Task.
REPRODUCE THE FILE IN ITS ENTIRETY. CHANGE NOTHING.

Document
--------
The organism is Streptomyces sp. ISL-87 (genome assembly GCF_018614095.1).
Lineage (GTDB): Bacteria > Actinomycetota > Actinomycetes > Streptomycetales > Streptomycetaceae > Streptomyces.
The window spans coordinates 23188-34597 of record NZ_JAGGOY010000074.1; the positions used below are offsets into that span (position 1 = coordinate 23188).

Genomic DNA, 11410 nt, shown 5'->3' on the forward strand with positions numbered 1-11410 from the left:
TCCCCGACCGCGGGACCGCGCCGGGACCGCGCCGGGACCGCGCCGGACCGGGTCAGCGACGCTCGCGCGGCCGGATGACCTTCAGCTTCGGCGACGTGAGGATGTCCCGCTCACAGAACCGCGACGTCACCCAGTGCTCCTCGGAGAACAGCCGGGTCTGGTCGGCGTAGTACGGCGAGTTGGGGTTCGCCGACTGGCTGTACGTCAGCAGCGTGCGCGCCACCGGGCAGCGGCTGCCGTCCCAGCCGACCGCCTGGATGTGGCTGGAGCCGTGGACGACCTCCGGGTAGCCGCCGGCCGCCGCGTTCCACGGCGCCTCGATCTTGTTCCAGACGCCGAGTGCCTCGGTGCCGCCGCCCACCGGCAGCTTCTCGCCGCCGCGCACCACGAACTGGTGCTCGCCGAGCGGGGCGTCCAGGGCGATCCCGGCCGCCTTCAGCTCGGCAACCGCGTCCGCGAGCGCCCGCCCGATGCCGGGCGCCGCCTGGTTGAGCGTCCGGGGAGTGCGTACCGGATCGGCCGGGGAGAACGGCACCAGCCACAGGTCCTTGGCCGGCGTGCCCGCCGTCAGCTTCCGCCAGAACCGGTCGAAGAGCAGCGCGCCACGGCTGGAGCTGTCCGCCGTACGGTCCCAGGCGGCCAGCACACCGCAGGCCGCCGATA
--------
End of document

The organism is Streptomyces sp. ISL-87 (genome assembly GCF_018614095.1).
Lineage (GTDB): Bacteria > Actinomycetota > Actinomycetes > Streptomycetales > Streptomycetaceae > Streptomyces.
The window spans coordinates 23188-34597 of record NZ_JAGGOY010000074.1; the positions used below are offsets into that span (position 1 = coordinate 23188).

Genomic DNA, 11410 nt, shown 5'->3' on the forward strand with positions numbered 1-11410 from the left:
TCCCCGACCGCGGGACCGCGCCGGGACCGCGCCGGGACCGCGCCGGACCGGGTCAGCGACGCTCGCGCGGCCGGATGACCTTCAGCTTCGGCGACGTGAGGATGTCCCGCTCACAGAACCGCGACGTCACCCAGTGCTCCTCGGAGAACAGCCGGGTCTGGTCGGCGTAGTACGGCGAGTTGGGGTTCGCCGACTGGCTGTACGTCAGCAGCGTGCGCGCCACCGGGCAGCGGCTGCCGTCCCAGCCGACCGCCTGGATGTGGCTGGAGCCGTGGACGACCTCCGGGTAGCCGCCGGCCGCCGCGTTCCACGGCGCCTCGATCTTGTTCCAGACGCCGAGTGCCTCGGTGCCGCCGCCCACCGGCAGCTTCTCGCCGCCGCGCACCACGAACTGGTGCTCGCCGAGCGGGGCGTCCAGGGCGATCCCGGCCGCCTTCAGCTCGGCAACCGCGTCCGCGAGCGCCCGCCCGATGCCGGGCGCCGCCTGGTTGAGCGTCCGGGGAGTGCGTACCGGATCGGCCGGGGAGAACGGCACCAGCCACAGGTCCTTGGCCGGCGTGCCCGCCGTCAGCTTCCGCCAGAACCGGTCGAAGAGCAGCGCGCCACGGCTGGAGCTGTCCGCCGTACGGTCCCAGGCGGCCAGCACACCGCAGGCCGCCGATA